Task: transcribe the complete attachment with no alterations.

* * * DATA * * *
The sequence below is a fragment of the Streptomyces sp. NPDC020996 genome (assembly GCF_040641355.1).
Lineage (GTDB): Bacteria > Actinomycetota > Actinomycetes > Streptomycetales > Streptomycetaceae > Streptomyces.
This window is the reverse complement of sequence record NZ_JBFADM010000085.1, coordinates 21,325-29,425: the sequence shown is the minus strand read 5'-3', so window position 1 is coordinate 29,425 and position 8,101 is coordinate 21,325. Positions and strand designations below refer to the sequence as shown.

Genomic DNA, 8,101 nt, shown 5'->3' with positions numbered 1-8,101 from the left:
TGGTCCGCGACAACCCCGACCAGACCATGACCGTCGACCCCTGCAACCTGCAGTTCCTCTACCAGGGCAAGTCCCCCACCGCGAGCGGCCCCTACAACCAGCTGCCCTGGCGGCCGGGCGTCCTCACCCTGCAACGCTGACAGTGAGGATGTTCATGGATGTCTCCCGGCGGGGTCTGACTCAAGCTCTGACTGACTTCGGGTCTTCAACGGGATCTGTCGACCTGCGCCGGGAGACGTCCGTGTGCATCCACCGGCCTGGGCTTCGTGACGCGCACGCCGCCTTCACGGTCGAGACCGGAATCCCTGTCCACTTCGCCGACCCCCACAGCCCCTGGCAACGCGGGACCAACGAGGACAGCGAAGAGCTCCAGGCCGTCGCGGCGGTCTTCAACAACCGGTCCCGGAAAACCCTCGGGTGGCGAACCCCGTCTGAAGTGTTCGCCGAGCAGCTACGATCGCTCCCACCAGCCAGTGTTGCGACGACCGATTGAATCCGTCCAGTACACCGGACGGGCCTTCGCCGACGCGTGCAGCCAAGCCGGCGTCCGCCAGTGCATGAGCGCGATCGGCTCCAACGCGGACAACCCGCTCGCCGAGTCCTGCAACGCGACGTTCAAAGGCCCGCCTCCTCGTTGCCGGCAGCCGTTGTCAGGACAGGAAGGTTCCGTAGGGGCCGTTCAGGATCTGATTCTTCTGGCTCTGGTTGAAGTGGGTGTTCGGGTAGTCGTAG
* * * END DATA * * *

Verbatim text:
The sequence below is a fragment of the Streptomyces sp. NPDC020996 genome (assembly GCF_040641355.1).
Lineage (GTDB): Bacteria > Actinomycetota > Actinomycetes > Streptomycetales > Streptomycetaceae > Streptomyces.
This window is the reverse complement of sequence record NZ_JBFADM010000085.1, coordinates 21,325-29,425: the sequence shown is the minus strand read 5'-3', so window position 1 is coordinate 29,425 and position 8,101 is coordinate 21,325. Positions and strand designations below refer to the sequence as shown.

Genomic DNA, 8,101 nt, shown 5'->3' with positions numbered 1-8,101 from the left:
TGGTCCGCGACAACCCCGACCAGACCATGACCGTCGACCCCTGCAACCTGCAGTTCCTCTACCAGGGCAAGTCCCCCACCGCGAGCGGCCCCTACAACCAGCTGCCCTGGCGGCCGGGCGTCCTCACCCTGCAACGCTGACAGTGAGGATGTTCATGGATGTCTCCCGGCGGGGTCTGACTCAAGCTCTGACTGACTTCGGGTCTTCAACGGGATCTGTCGACCTGCGCCGGGAGACGTCCGTGTGCATCCACCGGCCTGGGCTTCGTGACGCGCACGCCGCCTTCACGGTCGAGACCGGAATCCCTGTCCACTTCGCCGACCCCCACAGCCCCTGGCAACGCGGGACCAACGAGGACAGCGAAGAGCTCCAGGCCGTCGCGGCGGTCTTCAACAACCGGTCCCGGAAAACCCTCGGGTGGCGAACCCCGTCTGAAGTGTTCGCCGAGCAGCTACGATCGCTCCCACCAGCCAGTGTTGCGACGACCGATTGAATCCGTCCAGTACACCGGACGGGCCTTCGCCGACGCGTGCAGCCAAGCCGGCGTCCGCCAGTGCATGAGCGCGATCGGCTCCAACGCGGACAACCCGCTCGCCGAGTCCTGCAACGCGACGTTCAAAGGCCCGCCTCCTCGTTGCCGGCAGCCGTTGTCAGGACAGGAAGGTTCCGTAGGGGCCGTTCAGGATCTGATTCTTCTGGCTCTGGTTGAAGTGGGTGTTCGGGTAGTCGTAG